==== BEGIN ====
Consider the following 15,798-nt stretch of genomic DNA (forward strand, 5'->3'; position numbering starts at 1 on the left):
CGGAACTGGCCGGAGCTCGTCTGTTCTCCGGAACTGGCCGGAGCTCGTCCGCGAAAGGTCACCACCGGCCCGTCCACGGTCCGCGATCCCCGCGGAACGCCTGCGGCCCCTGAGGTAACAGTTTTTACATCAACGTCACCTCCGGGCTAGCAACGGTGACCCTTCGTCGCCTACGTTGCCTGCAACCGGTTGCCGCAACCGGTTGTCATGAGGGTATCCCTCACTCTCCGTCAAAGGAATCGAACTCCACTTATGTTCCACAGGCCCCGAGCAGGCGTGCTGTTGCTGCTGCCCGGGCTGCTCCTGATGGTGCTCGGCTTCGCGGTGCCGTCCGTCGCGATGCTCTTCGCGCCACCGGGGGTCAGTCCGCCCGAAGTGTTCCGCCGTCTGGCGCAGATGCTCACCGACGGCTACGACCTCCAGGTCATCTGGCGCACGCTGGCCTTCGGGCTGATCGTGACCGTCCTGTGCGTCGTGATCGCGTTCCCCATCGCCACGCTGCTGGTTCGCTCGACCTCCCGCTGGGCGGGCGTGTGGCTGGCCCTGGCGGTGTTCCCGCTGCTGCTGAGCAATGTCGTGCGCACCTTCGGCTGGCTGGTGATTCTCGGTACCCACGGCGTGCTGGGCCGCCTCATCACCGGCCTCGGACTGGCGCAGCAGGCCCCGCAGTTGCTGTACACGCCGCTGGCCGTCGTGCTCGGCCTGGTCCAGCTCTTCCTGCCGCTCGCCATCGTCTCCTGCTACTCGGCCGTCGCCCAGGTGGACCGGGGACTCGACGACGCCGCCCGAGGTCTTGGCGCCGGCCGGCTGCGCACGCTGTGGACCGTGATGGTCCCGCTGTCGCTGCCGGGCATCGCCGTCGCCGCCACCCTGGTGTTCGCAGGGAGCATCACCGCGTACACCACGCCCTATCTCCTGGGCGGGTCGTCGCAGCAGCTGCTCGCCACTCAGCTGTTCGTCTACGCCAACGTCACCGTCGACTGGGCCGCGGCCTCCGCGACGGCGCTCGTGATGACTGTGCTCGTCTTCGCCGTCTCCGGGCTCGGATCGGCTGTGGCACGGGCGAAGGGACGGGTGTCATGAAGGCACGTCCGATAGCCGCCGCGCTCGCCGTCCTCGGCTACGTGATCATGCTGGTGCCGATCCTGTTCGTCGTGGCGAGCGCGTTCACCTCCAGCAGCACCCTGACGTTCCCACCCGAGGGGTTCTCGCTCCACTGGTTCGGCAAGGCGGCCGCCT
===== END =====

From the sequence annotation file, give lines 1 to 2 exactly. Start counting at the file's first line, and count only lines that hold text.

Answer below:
Consider the following 15,798-nt stretch of genomic DNA (forward strand, 5'->3'; position numbering starts at 1 on the left):
CGGAACTGGCCGGAGCTCGTCTGTTCTCCGGAACTGGCCGGAGCTCGTCCGCGAAAGGTCACCACCGGCCCGTCCACGGTCCGCGATCCCCGCGGAACGCCTGCGGCCCCTGAGGTAACAGTTTTTACATCAACGTCACCTCCGGGCTAGCAACGGTGACCCTTCGTCGCCTACGTTGCCTGCAACCGGTTGCCGCAACCGGTTGTCATGAGGGTATCCCTCACTCTCCGTCAAAGGAATCGAACTCCACTTATGTTCCACAGGCCCCGAGCAGGCGTGCTGTTGCTGCTGCCCGGGCTGCTCCTGATGGTGCTCGGCTTCGCGGTGCCGTCCGTCGCGATGCTCTTCGCGCCACCGGGGGTCAGTCCGCCCGAAGTGTTCCGCCGTCTGGCGCAGATGCTCACCGACGGCTACGACCTCCAGGTCATCTGGCGCACGCTGGCCTTCGGGCTGATCGTGACCGTCCTGTGCGTCGTGATCGCGTTCCCCATCGCCACGCTGCTGGTTCGCTCGACCTCCCGCTGGGCGGGCGTGTGGCTGGCCCTGGCGGTGTTCCCGCTGCTGCTGAGCAATGTCGTGCGCACCTTCGGCTGGCTGGTGATTCTCGGTACCCACGGCGTGCTGGGCCGCCTCATCACCGGCCTCGGACTGGCGCAGCAGGCCCCGCAGTTGCTGTACACGCCGCTGGCCGTCGTGCTCGGCCTGGTCCAGCTCTTCCTGCCGCTCGCCATCGTCTCCTGCTACTCGGCCGTCGCCCAGGTGGACCGGGGACTCGACGACGCCGCCCGAGGTCTTGGCGCCGGCCGGCTGCGCACGCTGTGGACCGTGATGGTCCCGCTGTCGCTGCCGGGCATCGCCGTCGCCGCCACCCTGGTGTTCGCAGGGAGCATCACCGCGTACACCACGCCCTATCTCCTGGGCGGGTCGTCGCAGCAGCTGCTCGCCACTCAGCTGTTCGTCTACGCCAACGTCACCGTCGACTGGGCCGCGGCCTCCGCGACGGCGCTCGTGATGACTGTGCTCGTCTTCGCCGTCTCCGGGCTCGGATCGGCTGTGGCACGGGCGAAGGGACGGGTGTCATGAAGGCACGTCCGATAGCCGCCGCGCTCGCCGTCCTCGGCTACGTGATCATGCTGGTGCCGATCCTGTTCGTCGTGGCGAGCGCGTTCACCTCCAGCAGCACCCTGACGTTCCCACCCGAGGGGTTCTCGCTCCACTGGTTCGGCAAGGCGGCCGCCT